Loved visiting that museum! It is easy to spend the entire day in there, and still not see it all...and we did.
Precisely it. I know another man who digs fossils and does so painstakingly with logs, maps and records detailing down to weather on the day of the digs. This is done on private land and the fossils are used to teach homeschoolers (and others) about creation, the flood and general science. There many others out there doing the same kind of things. Our usual suspects want this shut down and illegal because the idea is that these crude and ignorant amateurs are destroying our common heritage. Never mind that the academy persecutes creationist and these ‘precious relics’ would never have seen the light of day without the work of ignorant savages much like those who began the branch of scientific inquiry into paleontology in the first place.
It is possible many professional and academic historians and museum curators cannot tell the difference from amateur archaeologists/historians and looters/grave robbers. That is very unfortunate because amateur historians are responsible for the vast majority of research and preservation of firearms history. I cannot name one academic firearms history book but there are hundreds of books by amateurs that not only document firearms history but advance the sophisticated techniques and challenges of preservation of both history and the arms themselves.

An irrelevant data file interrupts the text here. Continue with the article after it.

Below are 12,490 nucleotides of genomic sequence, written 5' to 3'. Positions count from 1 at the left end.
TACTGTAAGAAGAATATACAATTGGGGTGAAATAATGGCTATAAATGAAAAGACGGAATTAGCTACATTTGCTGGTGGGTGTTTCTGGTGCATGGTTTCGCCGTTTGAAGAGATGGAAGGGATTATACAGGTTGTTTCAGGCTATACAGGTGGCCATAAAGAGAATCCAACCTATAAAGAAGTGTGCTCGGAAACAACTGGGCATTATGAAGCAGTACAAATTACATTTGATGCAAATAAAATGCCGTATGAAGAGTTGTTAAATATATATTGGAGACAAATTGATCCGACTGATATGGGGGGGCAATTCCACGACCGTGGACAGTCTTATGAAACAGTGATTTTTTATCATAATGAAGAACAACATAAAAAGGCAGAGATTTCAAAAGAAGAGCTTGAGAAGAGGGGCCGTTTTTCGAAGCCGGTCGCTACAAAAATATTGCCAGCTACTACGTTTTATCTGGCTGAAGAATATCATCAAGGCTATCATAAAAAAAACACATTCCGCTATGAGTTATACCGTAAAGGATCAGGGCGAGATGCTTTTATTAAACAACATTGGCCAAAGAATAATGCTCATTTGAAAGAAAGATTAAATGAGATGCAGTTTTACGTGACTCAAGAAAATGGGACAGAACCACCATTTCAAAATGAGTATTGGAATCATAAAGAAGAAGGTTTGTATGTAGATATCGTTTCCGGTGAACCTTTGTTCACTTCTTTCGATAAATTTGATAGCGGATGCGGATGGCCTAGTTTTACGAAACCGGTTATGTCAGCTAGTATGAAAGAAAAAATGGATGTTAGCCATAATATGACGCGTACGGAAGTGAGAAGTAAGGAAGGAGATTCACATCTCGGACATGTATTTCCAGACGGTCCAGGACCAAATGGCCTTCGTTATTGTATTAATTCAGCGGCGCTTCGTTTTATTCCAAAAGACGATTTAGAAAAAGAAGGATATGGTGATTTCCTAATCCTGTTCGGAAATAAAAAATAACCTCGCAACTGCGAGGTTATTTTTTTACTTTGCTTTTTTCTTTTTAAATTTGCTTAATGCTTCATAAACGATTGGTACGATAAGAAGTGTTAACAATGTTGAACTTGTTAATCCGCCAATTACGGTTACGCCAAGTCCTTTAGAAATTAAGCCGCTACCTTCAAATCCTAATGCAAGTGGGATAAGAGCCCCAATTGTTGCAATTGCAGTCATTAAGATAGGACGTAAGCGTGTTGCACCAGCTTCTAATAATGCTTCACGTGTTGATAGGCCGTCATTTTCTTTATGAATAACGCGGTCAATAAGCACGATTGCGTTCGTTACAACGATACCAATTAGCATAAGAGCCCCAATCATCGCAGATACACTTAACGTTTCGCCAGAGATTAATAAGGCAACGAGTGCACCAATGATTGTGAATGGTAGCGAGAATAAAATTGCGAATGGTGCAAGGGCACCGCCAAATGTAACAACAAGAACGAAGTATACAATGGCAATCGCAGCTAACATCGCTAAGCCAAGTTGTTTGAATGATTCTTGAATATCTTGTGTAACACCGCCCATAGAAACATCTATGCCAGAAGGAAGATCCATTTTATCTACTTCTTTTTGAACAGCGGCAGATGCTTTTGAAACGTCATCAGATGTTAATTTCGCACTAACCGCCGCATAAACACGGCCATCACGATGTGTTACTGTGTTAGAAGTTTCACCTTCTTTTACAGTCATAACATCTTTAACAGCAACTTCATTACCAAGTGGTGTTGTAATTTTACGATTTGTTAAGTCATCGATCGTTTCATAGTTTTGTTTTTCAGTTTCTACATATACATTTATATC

As far as professional curators go, I recall visiting the Smithsonian Museums about ten years ago and observed that the display on WW2 soldiers’ souvenirs that had an incorrectly identified item prominently on display. Many less prestigious museums have little idea about how to properly care for their collections, no little about their collections, and have poor conditions for storing their collections resulting in damage and deterioration.
My wife and I and our three granddaughters spent the better part of a day in the Arabia museum last summer. It is a totally unique exhibit, thoroughly fascinating.
The granddaughters got to try some perfume that had been salvaged from the wreck...and found that it was still active.
Like you, we got to talk to one of the Hawleys. They are an impressive bunch of folks...and very approachable.
Any FReeper who finds themselves in the KC area would be advised to plan on visiting the Arabia.